So glad to see so many Asian perspectives here with such great advice and empathy. I really hope the LW reads this. I'll reiterate a few points- play the game with your folks long enough to get them to continue helping you get on your feet financially which might include helping you with bills for a while or helping you with tuition or whatever. I know it seems like youth is endless and you want to have it all settled now, but your older self will thank you. Since you live in another city, you can probably be out in your personal life without being out at home for a couple years even though that's really hard.

Second, as a few people have mentioned, when you are able to handle the worst case scenario, do come out to your mom. She might soften things with your dad. Likely, the losing face among extended relatives and communities is something on their minds. It's up to you if you want to concern yourself with all the hive mind bullshit that goes on in extended families and communities like that- it's a big burden- but if you do, it's possible you could talk to your mom (or another elder relative) about what your parents need to save face. Short term, that might soften things that could lead to longer term more open acceptance.

Third- their family and friends network ALSO includes children who are gay, they just don't know it yet or else they are pretending otherwise. I've found in my own Indian family that it was this way with divorce- when the first of my generation got divorced, it was like the worst thing that could possibly have befallen the entire family, a deep source of shame, and since the divorce was in the US and the family was in India, they just pretended it didn't happen and said things like "oh, he has taken a job in a different city" instead of "they got divorced". But once it started to happen across families and included cousins and long term friends, it became pretty normal. I'm watching this happen right now with LGBT family members. Whereas the gay kids in my generation just accepted straight marriage or else left their families altogether, the younger kids are in a sort of exhausting transition phase where their parents know about it but everyone pretends it's not true, and the younger kids live in same sex relationships away from their parents and never bring their partners home and everyone acts like they are just single. My assumption is that the next step is acceptance and normalization. Whether or not you want to burden yourself with being out but not in front of family while that transition takes place is up to you- and either decision is fine.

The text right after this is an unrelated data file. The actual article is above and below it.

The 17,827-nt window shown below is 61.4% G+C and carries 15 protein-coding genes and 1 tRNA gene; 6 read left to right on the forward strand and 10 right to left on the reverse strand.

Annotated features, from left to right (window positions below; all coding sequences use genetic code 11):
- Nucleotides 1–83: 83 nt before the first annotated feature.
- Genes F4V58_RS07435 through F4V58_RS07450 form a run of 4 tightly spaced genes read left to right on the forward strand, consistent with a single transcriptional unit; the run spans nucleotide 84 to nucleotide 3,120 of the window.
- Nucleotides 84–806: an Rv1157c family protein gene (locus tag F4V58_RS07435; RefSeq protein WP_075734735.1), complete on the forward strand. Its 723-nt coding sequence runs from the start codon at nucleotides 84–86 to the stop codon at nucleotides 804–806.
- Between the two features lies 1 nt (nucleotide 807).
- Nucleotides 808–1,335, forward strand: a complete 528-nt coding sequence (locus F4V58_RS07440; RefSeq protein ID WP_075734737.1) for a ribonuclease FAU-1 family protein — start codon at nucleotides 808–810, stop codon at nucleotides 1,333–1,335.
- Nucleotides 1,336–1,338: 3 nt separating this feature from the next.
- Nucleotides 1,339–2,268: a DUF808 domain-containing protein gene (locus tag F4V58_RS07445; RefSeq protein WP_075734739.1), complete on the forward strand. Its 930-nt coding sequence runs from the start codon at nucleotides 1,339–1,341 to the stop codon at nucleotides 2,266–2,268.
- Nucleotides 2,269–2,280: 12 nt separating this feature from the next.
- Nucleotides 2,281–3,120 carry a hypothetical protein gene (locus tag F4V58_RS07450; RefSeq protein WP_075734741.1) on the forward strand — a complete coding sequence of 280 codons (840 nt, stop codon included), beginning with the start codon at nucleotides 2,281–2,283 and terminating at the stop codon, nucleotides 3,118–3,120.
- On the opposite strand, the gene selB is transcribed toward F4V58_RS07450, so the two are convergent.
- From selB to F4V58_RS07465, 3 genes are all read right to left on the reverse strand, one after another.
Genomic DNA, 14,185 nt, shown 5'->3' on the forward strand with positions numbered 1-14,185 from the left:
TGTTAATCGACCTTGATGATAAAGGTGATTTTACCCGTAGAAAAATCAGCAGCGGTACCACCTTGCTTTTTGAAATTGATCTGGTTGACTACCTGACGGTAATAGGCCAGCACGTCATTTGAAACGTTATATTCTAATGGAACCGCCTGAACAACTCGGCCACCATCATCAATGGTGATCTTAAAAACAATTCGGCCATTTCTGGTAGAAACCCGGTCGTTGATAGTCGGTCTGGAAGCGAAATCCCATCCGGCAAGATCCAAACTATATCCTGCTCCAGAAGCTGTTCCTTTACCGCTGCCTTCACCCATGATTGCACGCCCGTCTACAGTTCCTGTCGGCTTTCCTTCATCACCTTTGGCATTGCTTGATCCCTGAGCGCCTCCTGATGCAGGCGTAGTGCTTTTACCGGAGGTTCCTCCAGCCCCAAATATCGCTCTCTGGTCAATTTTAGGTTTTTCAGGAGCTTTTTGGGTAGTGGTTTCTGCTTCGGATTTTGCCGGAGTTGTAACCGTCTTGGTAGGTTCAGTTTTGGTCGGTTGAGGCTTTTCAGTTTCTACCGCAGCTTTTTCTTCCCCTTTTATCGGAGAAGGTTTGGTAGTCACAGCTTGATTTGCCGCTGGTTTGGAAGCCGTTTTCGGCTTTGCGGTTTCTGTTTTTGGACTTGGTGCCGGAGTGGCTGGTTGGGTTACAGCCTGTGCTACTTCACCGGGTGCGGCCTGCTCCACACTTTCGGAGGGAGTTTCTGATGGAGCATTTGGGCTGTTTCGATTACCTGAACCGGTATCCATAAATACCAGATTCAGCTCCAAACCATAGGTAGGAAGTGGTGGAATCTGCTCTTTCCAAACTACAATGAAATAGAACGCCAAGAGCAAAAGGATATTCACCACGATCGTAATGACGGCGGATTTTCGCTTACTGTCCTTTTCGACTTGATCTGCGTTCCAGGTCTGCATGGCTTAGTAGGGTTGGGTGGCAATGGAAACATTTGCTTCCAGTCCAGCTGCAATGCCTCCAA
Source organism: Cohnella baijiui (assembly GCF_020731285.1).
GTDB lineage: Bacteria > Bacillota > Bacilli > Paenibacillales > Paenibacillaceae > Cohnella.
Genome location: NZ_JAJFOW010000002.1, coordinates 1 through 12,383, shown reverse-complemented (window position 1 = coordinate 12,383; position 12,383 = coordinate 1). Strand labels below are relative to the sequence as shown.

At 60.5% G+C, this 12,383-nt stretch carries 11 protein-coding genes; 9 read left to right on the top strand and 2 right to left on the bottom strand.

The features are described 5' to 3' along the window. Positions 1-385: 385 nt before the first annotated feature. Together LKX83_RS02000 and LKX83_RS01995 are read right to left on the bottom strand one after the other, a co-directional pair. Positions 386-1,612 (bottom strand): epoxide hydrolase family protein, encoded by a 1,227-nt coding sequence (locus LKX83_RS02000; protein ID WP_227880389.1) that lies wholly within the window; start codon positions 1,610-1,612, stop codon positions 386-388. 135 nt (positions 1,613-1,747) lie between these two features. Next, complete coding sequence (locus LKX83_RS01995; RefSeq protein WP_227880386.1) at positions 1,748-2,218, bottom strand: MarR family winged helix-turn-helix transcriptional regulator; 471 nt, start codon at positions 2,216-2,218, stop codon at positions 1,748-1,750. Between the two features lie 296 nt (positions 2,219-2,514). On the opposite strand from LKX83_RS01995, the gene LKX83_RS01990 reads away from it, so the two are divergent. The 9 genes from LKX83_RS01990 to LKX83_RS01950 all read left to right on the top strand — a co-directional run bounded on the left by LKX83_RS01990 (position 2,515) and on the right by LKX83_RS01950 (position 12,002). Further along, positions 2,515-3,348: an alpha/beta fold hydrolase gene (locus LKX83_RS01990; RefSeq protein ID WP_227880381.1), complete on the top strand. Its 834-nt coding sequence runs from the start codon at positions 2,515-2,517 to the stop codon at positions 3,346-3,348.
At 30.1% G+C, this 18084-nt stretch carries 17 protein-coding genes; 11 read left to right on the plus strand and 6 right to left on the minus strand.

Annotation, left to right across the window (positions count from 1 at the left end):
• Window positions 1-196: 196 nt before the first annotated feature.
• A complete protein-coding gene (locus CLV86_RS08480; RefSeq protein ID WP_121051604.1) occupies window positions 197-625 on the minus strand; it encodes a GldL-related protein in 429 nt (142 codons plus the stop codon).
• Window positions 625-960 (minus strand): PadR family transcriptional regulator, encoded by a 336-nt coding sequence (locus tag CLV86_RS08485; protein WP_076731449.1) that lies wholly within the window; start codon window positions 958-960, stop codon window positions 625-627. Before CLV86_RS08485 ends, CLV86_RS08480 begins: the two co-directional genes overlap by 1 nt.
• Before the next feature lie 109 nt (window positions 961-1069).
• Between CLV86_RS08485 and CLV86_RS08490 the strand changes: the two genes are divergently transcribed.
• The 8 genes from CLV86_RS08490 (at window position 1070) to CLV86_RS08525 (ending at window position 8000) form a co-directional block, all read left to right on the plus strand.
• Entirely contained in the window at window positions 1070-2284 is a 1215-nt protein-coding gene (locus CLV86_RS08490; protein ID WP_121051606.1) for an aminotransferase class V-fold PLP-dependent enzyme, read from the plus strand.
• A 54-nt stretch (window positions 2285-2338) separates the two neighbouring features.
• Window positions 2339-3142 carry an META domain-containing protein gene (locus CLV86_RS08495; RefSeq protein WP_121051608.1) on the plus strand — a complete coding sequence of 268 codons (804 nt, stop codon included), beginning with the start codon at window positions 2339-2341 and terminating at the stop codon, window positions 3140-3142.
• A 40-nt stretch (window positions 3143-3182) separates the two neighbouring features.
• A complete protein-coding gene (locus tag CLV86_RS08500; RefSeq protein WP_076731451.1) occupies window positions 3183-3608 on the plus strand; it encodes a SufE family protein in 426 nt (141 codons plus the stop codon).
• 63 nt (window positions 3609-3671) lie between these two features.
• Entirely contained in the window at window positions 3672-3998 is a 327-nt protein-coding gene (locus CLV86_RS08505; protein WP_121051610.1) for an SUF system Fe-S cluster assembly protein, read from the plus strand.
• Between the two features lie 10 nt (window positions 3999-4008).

And following that, come out to supportive extended family and friends in the community. Again, maybe wait until you are financially stable and maybe come out to your mom first so it's not a shock to her, but then come out to others. What happens is that the people in your family who are straight and accepted (like myself) can be doing some of this normalization work for you that you can't do because of your situation. So in my own family, when the elders (and some of the conservative people my age!) pretend that there are no gay people in our family (or even in all of India!), I correct them and openly name all the people who are in fact gay. They are out- but in that halfway Asian way of pretending only in front of the older people that they aren't- and everyone knows it. So all I'm doing is saying the things that everyone already knows, but I think the repetition makes a difference. It forces them to realize their pretentious and while it embarrasses them and angers them, they will not disown ME for it or escalate into a conflict with ME as they would if the actual gay people said this to their face. The reason this helps is that once enough of your mom's friends or peer group stop playing this bullshit game, the easier it will be for her to stand by you.

Also, I know the expectations of not disappointing your parents is going to be really ingrained in you and even more so than me since half my family is American, but don't let yourself get pulled entirely in that direction. You will find a community to support you and people to love you no matter what you do- just look at these comments.
45
Social pressure from other family/their friends being part of it is likely correct. One thing you can do to help remove that pressure from them is out yourself to everyone in your family and any close family friends. This spares your parents the potential shame of being in the "my son is gay but I'm ashamed" closet and also you don't know how many allies you actually have in that group unless you speak bc it sounds like they will all fear social censure too. If an ally appears they can/will work on your parents for you, sometimes it only takes one sentence from a social peer plus time for your parents to see that they don't have to be awful to you. I don't think they want to be. Modeling a lack of shame about who you are is good too. They think you feeling bad about yourself justifies their punishment of you, ie they think it's working. If you fail to feel bad, if you feel good, if you show you aren't afraid hiding or ashamed it makes it clear that they are the ones w the actual problem, not you.